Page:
Elizabeth Fricker

Lizzie Fricker


1989 - present Fellow and Tutor in Philosophy, Magdalen College, Oxford, and University Lecturer in Philosophy, Oxford University
1987 - 1989 Fixed-term Fellow and tutor in Philosophy, Magdalen College, Oxford
1980 - 1985 Junior Research Fellow, Magdalen College, Oxford



1986 D.Phil thesis in Philosophy, Oxford: 'Knowledge and Language'
1979 B.Phil in Philosophy, Oxford - pass with distinction (Thesis: 'Rules and Language: an Examination of some of Wittgenstein's Arguments')
1975 B.A. Hons in Philosophy and Economics, University of Oxford - 1st Class

[2014] ‘Unreliable Testimony’, in Alvin Goldman and his Critics. Brian McLaughlin and Hilary Kornblith (eds.). Blackwell.

[2014] ‘Intellectual Trust in Self and Others’, in Religious Faith and Intellectual Virtue, Laura Frances Goins and Timothy O'Connor (eds.), Oxford; Oxford University Press, 2014.

2012 ‘Stating and Insinuating’ Proceedings of the Aristotelian. Society, Supplementary Volume LXXXVI, 2012. pp.61-94.

‘Knowing is not a State of Mind’, in Duncan Pritchard and Patrick Greenough (eds.) Williamson on Knowledge. OUP 2009.

My DPhil thesis investigated a then neglected topic, how knowledge and justified belief is gained through testimony. Since then, I have worked over the years on developing a set of related ideas about testimony. I have argued against The ‘fundamentalism’ about testimony advocated by Tony Coady and others, and argued for a ‘local reductionist’ account of the epistemology of testimony. That is to say, a recipient accepts what she is told only if she has some empirical evidence – albeit of a broad non-specific kind – to believe her informant to be trustworthy about her topic. More recently, I have focussed on the nature of the speech act of telling, the social norms governing it. I see the socio-linguistics of this speech act as the core of a correct account of each of us gains knowledge from what others tell us.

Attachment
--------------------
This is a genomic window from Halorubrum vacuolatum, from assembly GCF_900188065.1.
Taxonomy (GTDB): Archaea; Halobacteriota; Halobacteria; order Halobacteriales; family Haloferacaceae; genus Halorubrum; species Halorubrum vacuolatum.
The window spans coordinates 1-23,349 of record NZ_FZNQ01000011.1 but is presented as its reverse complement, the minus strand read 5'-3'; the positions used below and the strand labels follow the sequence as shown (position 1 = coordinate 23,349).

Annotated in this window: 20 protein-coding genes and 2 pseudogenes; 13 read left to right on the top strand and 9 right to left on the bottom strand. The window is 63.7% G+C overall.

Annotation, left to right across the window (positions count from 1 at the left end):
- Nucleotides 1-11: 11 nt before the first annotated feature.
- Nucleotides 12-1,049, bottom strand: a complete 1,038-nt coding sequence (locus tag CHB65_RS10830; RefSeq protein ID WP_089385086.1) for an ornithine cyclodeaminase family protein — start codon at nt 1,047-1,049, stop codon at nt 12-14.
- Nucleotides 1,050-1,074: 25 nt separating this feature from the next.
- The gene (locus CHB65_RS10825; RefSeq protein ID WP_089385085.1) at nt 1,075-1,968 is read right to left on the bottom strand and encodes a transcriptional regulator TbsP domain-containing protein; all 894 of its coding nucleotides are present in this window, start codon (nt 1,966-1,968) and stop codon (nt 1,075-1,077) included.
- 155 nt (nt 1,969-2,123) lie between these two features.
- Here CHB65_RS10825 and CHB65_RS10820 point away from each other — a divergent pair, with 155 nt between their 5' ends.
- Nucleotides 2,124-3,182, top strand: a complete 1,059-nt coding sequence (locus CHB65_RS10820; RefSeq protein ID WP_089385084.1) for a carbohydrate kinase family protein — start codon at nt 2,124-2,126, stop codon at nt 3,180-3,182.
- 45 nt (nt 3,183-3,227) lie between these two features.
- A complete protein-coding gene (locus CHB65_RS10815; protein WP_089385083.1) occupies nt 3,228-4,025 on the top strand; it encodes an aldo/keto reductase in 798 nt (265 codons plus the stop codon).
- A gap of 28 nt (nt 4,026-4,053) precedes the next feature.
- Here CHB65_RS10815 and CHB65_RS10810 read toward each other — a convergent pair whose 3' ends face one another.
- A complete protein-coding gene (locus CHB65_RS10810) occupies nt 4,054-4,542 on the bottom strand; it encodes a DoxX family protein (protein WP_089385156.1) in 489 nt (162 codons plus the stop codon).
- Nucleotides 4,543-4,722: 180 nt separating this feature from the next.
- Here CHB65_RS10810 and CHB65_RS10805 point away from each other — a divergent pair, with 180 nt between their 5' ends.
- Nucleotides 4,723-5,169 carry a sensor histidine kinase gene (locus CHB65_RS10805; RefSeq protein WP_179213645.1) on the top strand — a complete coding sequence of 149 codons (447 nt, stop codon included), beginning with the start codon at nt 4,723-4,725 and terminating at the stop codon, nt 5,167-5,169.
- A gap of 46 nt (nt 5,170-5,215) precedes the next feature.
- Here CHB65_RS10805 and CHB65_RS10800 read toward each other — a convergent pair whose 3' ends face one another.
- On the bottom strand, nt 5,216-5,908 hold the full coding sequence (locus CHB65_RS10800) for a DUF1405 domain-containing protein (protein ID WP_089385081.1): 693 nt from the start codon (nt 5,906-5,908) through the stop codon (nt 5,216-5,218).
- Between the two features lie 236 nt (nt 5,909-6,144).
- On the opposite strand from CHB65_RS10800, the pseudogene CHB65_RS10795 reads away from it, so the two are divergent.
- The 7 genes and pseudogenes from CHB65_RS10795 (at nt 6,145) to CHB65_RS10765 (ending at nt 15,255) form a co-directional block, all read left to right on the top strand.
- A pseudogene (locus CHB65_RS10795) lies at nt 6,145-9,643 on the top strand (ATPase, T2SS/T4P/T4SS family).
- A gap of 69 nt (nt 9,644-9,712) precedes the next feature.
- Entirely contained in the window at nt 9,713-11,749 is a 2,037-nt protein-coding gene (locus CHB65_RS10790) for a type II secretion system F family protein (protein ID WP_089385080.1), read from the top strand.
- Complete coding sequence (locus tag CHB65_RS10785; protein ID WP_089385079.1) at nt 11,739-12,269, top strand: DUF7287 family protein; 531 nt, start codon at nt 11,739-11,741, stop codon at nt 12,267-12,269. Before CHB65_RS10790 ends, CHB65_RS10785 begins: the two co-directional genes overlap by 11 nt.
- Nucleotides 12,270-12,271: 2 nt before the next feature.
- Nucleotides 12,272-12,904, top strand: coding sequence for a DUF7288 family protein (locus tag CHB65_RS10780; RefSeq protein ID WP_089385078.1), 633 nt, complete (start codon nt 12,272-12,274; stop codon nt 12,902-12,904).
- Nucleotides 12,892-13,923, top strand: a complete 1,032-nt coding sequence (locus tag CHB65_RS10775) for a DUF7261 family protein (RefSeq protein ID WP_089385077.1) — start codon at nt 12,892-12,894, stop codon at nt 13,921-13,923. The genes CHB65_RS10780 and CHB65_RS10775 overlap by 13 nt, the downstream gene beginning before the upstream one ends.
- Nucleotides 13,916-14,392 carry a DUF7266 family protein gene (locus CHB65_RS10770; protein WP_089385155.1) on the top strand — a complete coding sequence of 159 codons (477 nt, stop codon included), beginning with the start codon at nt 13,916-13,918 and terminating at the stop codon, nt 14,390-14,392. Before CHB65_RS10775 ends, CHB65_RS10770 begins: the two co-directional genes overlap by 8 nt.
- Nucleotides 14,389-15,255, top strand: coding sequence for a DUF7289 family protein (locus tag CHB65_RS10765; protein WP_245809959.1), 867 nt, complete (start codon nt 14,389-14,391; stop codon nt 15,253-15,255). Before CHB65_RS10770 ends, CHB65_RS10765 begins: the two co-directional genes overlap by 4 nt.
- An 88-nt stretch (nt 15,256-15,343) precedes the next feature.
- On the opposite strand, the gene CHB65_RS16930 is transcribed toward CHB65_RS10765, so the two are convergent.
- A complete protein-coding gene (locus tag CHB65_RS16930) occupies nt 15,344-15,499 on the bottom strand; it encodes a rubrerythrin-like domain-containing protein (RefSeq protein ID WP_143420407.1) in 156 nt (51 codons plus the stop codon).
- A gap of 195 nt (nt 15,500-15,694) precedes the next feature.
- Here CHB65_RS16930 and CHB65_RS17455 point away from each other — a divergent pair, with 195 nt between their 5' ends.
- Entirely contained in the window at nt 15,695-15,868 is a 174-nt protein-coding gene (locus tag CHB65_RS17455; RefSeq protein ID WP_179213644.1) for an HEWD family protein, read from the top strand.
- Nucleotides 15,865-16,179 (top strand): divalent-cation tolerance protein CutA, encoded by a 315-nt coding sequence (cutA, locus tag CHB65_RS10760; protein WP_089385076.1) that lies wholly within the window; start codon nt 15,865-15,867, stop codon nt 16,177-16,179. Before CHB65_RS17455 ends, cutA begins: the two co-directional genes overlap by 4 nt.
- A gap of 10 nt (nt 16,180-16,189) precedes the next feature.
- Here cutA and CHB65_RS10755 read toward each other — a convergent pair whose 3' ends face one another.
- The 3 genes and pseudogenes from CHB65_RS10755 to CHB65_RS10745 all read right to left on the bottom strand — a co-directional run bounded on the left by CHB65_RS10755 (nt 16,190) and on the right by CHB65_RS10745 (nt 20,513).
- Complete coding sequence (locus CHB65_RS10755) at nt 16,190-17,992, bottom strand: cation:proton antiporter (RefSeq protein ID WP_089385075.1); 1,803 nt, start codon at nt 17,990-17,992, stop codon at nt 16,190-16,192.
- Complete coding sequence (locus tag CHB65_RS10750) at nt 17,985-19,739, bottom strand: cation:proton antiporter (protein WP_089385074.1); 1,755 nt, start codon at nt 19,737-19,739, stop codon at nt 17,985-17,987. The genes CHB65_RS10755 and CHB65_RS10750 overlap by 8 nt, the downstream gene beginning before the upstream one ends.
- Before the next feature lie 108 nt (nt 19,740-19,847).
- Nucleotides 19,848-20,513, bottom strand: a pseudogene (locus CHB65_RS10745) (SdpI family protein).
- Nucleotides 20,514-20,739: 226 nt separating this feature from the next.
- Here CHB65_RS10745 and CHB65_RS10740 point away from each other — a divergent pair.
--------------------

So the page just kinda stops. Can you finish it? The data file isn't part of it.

I also have an ongoing interest in core issues in philosophy of mind, and have published on self-knowledge, and on eliminative materialism.

Though not a historian of philosophy, I believe that philosophy is part of the humanities, not a science, and that its history is an integral and vital part of philosophy, as an interconnected set of systems of human thought and ideas. I enjoy teaching the core undergraduate paper, History of Philosophy from Descartes to Kant. It introduces students to the central themes of epistemology and metaphysics by engaging with the systems of ideas in classic texts, whose insights and are of permanent interest and value. Modern discussion of personal identity, to give one example, takes off from the classic discussion in John Locke’s Essay on Human Understanding.

I also enjoy teaching Philosophy of Mind, and the Later Philosophy of Wittgenstein. Though I have not published on Wittgenstein, my BPhil thesis was an exegetical account of the deep and probing investigation of the nature of meaning and of necessity embedded in his celebrated ‘rule-following considerations’. I believe Ludwig Wittgenstein was a philosophical genius of a unique kind, and that his work contains fundamental insights about the nature of mind, and of meaning, that philosophy cannot afford to neglect.

My own work is primarily in epistemology, and I enjoy teaching topics concerning the nature of knowledge, justification, and of course my own research specialisation of testimony.

I teach Epistemology, Philosophy of Mind, and the Philosophy of Wittgenstein at graduate level.